Television host and “geek” media entrepreneur Chris Hardwick’s name was wiped from the pop culture web site he founded, Nerdist.com, on 15 June 2018 amid speculation that he was the person exposed for abusive behavior in an online post by actress Chloe Dykstra.
In addition, the AMC cable network announced on 16 June 2018 that it was pulling one of Hardwick’s shows on the network, Talking with Chris Hardwick. Hardwick will also be removed as the moderator for San Diego Comic-Con panels concerning AMC and BBC America programming.
Dykstra did not identify Hardwick by name in the 14 June 2018 post on the web site Medium.com, but certain details — including her description of an abusive former boyfriend as almost twenty years her senior — led to the presumption that her story was about Hardwick, who also founded Nerdist in 2014. Dykstra is 29 years old; Hardwick is 46. They reportedly dated between 2012 and 2014. Hardwick married publishing heiress Lydia Hearst in August 2016.
“I watched and supported him as he grew from a mildly successful podcaster to a powerhouse CEO of his own company,” she said of the former partner:
He was obsessed with celebrity, being famous, famous people. He did not spend any time with people he considered “friends”, and only really made time for industry people who he considered “worth it”.
Hardwick issued a statement of his own in response hours later, saying:
These are very serious allegations and not to be taken lightly which is why I’ve taken the day to consider how to respond. I was heartbroken to read Chloe’s post. Our three year relationship was not perfect — we were ultimately not a good match and argued — even shouted at each other — but I loved her, and did my best to uplift and support her as a partner and companion in any way and at no time did I sexually assault her.
Jill Pantozzi, managing editor of another pop-culture news site, io9.com, posted a side-by-side comparison of the site’s “About” section following Dyksta’s essay:
::thumbs up emoji, nerdist:: pic.twitter.com/yRmGLF6PXh
— Jill Pantozzi ♿ (@JillPantozzi) June 15, 2018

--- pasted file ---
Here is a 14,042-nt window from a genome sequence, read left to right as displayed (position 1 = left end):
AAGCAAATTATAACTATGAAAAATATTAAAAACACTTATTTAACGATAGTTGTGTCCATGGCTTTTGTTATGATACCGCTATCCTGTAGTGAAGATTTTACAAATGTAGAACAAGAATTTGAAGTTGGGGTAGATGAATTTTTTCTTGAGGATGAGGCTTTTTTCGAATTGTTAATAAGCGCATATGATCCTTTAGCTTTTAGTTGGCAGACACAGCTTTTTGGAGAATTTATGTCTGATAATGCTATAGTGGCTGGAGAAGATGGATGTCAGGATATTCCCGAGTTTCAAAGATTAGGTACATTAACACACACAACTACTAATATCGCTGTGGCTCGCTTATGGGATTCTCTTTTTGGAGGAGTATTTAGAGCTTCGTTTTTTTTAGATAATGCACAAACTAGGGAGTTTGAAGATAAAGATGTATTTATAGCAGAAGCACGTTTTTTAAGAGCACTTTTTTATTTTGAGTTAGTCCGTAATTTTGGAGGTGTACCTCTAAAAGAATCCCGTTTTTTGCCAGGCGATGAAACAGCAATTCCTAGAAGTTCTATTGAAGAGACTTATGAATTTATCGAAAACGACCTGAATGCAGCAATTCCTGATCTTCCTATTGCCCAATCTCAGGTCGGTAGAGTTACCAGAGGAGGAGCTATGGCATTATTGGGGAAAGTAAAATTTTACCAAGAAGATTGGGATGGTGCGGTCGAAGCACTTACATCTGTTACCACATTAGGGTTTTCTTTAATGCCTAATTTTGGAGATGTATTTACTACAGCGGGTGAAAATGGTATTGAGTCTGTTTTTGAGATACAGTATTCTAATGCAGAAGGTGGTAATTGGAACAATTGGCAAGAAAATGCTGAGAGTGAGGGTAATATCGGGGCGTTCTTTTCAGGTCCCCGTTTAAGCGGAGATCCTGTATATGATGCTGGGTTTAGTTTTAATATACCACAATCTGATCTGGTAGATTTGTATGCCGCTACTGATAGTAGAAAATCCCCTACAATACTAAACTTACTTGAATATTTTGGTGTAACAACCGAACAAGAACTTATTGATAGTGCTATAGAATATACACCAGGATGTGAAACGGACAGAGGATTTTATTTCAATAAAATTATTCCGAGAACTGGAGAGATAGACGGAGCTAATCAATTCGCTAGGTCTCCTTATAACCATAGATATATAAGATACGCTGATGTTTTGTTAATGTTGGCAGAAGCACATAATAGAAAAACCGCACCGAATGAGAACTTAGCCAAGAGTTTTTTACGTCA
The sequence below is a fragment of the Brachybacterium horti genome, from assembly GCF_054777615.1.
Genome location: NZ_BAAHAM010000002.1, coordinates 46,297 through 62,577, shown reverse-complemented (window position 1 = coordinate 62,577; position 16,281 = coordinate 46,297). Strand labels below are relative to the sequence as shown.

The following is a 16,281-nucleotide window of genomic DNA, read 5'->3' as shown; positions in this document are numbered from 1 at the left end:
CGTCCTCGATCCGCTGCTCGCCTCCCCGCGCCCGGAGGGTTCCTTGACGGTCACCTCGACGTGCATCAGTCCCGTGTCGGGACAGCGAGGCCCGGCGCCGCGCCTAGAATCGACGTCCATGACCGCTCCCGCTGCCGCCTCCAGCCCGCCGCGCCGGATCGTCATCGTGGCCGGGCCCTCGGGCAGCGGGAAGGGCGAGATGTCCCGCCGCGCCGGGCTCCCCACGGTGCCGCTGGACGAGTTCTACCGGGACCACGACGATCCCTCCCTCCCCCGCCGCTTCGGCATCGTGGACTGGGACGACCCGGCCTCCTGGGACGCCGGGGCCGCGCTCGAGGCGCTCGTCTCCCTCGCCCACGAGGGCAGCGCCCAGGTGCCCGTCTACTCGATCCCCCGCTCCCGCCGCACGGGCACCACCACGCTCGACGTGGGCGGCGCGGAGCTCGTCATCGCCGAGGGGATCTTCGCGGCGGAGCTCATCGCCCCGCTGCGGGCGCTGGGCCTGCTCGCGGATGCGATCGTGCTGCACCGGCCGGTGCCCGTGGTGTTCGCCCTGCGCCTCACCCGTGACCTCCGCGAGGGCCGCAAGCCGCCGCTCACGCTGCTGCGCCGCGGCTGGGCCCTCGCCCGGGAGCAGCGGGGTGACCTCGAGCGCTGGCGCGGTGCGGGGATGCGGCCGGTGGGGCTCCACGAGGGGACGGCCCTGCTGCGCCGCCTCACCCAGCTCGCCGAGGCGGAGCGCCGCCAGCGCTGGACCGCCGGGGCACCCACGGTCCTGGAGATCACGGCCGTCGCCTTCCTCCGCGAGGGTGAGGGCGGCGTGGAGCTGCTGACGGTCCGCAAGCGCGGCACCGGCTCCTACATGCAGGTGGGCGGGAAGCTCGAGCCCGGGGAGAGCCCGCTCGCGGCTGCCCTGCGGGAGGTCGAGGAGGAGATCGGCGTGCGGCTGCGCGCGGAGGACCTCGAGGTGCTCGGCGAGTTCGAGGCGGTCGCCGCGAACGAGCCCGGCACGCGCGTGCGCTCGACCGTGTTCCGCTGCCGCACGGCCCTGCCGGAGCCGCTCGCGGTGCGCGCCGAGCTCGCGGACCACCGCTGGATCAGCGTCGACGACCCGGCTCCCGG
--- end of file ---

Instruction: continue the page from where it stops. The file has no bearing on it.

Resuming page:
Legendary Entertainment, which acquired Nerdist in 2012, said in a statement:
Chris Hardwick had no operational involvement with Nerdist for the two years preceding the expiration of his contract in December 2017. He no longer has any affiliation with Legendary Digital Networks. The company has removed all reference to Mr. Hardwick even as the original Founder of Nerdist pending further investigation.
Dykstra wrote in her essay that the abusive partner required her to “reserve” her weekends for him while also barring her from having close friendships with men who did not work with her. She was also forbidden from drinking alcohol because of his own sobriety — Hardwick has been sober since 2003 — and not allowed to speak in public. Because she was also “terrified to piss him off,” Dykstra said, she also let the partner sexually assault her:
Every night, I laid there for him, occasionally in tears. He called it “starfishing”. He thought the whole idea was funny. To be fair, I did go along with it out of fear of losing him. I’m still recovering from being sexually used (not in a super fun way) for three years.
Hardwick said in his statement that he was “devastated” by Dysktra’s allegations:
I was blindsided by her post and always wanted the best for her. As a husband, a son, and future father, I do not condone any kind of mistreatment of women.
According to Dykstra, the abuse also affected her physical health, including a bout with anorexia. She also developed an ectopic pregnancy requiring surgery: